So, now it is Dad’s turn to celebrate another birthday – perhaps a little unwillingly. That tends to happen more and more as life goes along, I guess. The family gathered at his house to share his special day. Have I mentioned that my family is rather large? There were seven of us kids there (and that’s not the entire crew), not to mention the kids by marriage, assorted boy/girlfriends and grandkids here, there and everywhere, two dogs, two cats… You get the drift. It was extremely loud with all of those lives everywhere. Every table was heavily laden with food (it’s a Francisco Family tradition). Fingers big and small made music on the keyboard, and voices lifted in harmony as the organ dimly played its fading bossa nova beat in the background as we passed by. In other words, it was home.
We came together in a dance so familiar to celebrate the man that unites us all. We had a great time, one that I am reminiscing about now as I sit in my quiet home – close and still too far away. So tonight, I wanted to share a few things about my Dad that still serve as life lessons for me today.
1. Small people make a big impact. When I was a child, my Dad towered over me like a giant. Dads do that. As I have grown, I have come to realize that many members of my family are “vertically challenged”, myself included. Yet, while my Dad may be small in stature, he has made a significant difference in the lives of many people beyond just our family members. When Dad moved to the States, he soon became a small town doctor. That small town doctor brought life to generations after generations as he delivered them in homes, in hospitals and out in the local Hutterite communities. Doc Eddie still reigns supreme in borders well beyond those he knows, as others live today thanks to the work he did. The magnitude can’t be measured, and it is real, meaningful and eternal.
2. You don’t have to show off to prove your worth. Dad is a genius – literally. That can be rather humbling to a kid who thinks they know it all. Yet, Dad never mentioned it… Not once. He never really touted his accomplishments; he didn’t have to. He demonstrated who he was in his actions, and others touted it for him… usually to his embarrassment. And he never made his know it all child feel down. He knew when to win, and knew when he needed to let you win. That’s a hard one for me, and I’m working on it. There’s no benefit in always being right. It’s impossible, and hurtful too.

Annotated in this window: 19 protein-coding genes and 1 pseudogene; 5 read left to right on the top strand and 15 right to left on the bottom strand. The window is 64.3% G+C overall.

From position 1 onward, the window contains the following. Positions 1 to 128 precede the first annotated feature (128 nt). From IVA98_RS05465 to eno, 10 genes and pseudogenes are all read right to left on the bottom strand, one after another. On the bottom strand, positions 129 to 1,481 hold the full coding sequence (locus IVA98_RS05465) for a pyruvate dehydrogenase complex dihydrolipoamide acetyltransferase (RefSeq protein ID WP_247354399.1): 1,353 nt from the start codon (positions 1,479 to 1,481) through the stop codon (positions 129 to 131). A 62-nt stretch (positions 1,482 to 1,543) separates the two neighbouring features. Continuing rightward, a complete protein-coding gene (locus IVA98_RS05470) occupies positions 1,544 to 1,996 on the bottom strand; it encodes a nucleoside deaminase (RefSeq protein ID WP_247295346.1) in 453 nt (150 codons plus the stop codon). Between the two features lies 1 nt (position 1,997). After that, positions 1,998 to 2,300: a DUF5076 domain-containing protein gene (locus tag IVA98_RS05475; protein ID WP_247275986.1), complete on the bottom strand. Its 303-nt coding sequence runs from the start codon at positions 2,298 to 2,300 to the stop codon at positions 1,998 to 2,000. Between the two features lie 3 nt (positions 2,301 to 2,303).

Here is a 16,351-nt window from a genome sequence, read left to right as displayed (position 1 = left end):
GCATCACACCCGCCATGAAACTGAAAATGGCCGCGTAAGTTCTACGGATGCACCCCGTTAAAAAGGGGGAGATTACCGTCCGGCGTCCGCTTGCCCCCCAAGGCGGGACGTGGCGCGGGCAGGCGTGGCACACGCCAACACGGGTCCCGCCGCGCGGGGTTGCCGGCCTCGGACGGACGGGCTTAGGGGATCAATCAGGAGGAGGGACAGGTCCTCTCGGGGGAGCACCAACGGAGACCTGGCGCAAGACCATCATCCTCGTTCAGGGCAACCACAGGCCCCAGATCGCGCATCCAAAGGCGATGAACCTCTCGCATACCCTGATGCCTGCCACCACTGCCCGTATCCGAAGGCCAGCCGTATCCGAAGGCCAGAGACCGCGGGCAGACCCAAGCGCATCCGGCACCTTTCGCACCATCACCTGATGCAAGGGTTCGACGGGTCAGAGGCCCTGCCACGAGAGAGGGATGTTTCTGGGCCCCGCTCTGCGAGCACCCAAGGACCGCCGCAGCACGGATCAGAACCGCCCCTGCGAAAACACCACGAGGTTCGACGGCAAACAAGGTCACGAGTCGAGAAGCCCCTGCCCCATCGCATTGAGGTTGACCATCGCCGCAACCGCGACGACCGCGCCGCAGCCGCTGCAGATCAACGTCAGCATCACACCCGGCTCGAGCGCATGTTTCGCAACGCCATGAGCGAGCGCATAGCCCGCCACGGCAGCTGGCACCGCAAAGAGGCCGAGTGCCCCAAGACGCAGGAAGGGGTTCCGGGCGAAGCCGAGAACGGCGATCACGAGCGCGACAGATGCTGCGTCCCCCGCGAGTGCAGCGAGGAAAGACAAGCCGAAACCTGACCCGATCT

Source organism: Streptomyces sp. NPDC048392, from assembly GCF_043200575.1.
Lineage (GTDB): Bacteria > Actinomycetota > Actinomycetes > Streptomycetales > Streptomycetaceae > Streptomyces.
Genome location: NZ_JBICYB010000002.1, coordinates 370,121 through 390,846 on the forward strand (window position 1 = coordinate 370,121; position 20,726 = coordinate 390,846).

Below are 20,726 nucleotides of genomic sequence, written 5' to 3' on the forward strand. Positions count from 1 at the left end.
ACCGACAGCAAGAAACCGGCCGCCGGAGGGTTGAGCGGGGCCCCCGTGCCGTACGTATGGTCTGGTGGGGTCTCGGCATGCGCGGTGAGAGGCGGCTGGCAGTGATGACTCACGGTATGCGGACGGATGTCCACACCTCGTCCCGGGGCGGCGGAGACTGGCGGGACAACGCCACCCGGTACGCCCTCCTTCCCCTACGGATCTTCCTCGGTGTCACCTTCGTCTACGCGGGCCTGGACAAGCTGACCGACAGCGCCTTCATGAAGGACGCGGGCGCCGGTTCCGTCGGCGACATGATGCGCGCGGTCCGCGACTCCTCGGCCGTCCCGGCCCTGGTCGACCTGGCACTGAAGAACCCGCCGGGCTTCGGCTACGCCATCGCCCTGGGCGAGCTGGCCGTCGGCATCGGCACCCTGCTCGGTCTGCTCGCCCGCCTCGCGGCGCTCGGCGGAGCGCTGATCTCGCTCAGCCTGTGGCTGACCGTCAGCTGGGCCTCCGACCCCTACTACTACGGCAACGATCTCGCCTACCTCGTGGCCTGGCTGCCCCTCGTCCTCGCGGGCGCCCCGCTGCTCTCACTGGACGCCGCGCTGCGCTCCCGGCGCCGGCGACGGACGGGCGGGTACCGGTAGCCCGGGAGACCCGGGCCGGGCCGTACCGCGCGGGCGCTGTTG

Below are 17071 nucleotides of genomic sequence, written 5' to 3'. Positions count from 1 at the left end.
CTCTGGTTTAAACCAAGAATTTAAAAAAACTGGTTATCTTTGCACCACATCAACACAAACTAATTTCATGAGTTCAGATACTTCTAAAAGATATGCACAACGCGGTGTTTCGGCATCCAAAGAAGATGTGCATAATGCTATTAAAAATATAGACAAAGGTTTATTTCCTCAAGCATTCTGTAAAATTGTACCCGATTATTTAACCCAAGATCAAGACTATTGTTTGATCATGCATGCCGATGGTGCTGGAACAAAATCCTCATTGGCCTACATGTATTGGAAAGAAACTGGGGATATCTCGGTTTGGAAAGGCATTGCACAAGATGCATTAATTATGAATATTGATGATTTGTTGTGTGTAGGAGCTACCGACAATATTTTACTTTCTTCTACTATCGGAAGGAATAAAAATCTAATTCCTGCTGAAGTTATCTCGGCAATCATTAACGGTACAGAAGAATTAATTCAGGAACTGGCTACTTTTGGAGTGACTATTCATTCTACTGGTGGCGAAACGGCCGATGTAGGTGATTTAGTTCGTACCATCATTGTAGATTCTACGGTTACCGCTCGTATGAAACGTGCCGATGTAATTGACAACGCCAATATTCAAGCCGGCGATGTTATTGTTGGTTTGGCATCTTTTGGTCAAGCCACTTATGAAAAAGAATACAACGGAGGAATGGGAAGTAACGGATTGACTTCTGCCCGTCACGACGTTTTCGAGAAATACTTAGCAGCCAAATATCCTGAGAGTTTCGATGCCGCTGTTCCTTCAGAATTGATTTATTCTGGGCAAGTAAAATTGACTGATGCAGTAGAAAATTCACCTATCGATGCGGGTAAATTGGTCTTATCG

3. Know when to work, and know when to play. Children of doctors know the routine – the early mornings, late nights, even later emergency calls from the answering service. There was no doubt that Dad was always on during the week. But Dad also knew when to call a time out. My favorite silly day, one among many, was on my twelfth birthday. I sat at the kitchen table with my homebaked cake, my brothers and sisters, wearing a cowboy hat, when a giant yell came from the stairwell. Out bounded Dad in a much too small matching cowboy hat, brandishing irons (a fork and spoon) and whooping that he was the birthday bandit. He was exhausted and on call that night, but I never would have known it. He made time stop for me and for the family. Work hard, yes, but there are times that everything else can wait.
4. Silence often means more than words. Dad pretty much does not speak. He is known for one word sentences at most, but more often – if we asked him a question – his response would be a nod, a lift of an eyebrow, or pointing with his lips. It’s a Filipino thing. “Dad, want some ice cream?” Nod. “Strawberry or chocolate?” Lift left eyebrow twice. “You got it, Dad.” He is a quiet man, but says so much without a word. I sat down next to him today, leaned against him, put my head on his shoulder – and with one simple pat on my hand, he said more about how he felt and his love than a million flowery poems or this blog ever could. Words are often overrated. Dad shows his love instead with a gentle touch, and through his endless cooking of pots of adobo, plates of pancit and piles of lumpia. You never go hungry, belly or soul. People show love in different ways. How open are you to receiving it?
5. Don’t forget to dance. We are pre-iPod, CD and cassette. Yet, Mom loved music on at all times (probably to mute the sounds of us crazies), so Dad installed a radio in the kitchen, hanging underneath the cabinet. It would play in the background every night. Then, after the food was gone and the dishes washed, magic would happen. Several nights a week, a song would come on that Mom loved, and Dad was swoop her into his arms, waltzing her around the kitchen in a grandiose arc. Then, he’d pull her close to him, sway softly and sing Julio Iglesias or “Dahil Sa Iyo”gently as an eerie quiet would fall over us all. Life goes by too quickly, and the days run together and are soon forgotten. Yet, those fleeting minutes are magic. Don’t forget to dance.
Here’s to you, Dad. Thank you for the food, the Angels, the unexpected piano concertos and the karaoke marathons.
You are the best.